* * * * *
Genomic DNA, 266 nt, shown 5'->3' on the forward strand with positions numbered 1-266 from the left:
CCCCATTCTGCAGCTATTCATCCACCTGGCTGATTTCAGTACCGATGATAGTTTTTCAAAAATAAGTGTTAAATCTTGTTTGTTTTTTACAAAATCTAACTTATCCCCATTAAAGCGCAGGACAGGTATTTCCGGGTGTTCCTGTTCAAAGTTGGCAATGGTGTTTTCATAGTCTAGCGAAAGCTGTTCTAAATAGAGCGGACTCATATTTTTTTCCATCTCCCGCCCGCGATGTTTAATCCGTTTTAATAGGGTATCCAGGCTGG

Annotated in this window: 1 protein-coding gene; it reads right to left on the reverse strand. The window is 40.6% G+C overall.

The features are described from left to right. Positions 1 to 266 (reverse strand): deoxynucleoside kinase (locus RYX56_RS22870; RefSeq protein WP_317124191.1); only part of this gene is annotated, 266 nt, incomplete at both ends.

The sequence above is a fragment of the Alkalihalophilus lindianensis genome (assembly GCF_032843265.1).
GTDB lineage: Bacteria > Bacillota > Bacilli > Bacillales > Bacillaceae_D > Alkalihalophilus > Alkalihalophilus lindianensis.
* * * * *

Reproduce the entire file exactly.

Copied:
Genomic DNA, 266 nt, shown 5'->3' on the forward strand with positions numbered 1-266 from the left:
CCCCATTCTGCAGCTATTCATCCACCTGGCTGATTTCAGTACCGATGATAGTTTTTCAAAAATAAGTGTTAAATCTTGTTTGTTTTTTACAAAATCTAACTTATCCCCATTAAAGCGCAGGACAGGTATTTCCGGGTGTTCCTGTTCAAAGTTGGCAATGGTGTTTTCATAGTCTAGCGAAAGCTGTTCTAAATAGAGCGGACTCATATTTTTTTCCATCTCCCGCCCGCGATGTTTAATCCGTTTTAATAGGGTATCCAGGCTGG

Annotated in this window: 1 protein-coding gene; it reads right to left on the reverse strand. The window is 40.6% G+C overall.

The features are described from left to right. Positions 1 to 266 (reverse strand): deoxynucleoside kinase (locus RYX56_RS22870; RefSeq protein WP_317124191.1); only part of this gene is annotated, 266 nt, incomplete at both ends.

The sequence above is a fragment of the Alkalihalophilus lindianensis genome (assembly GCF_032843265.1).
GTDB lineage: Bacteria > Bacillota > Bacilli > Bacillales > Bacillaceae_D > Alkalihalophilus > Alkalihalophilus lindianensis.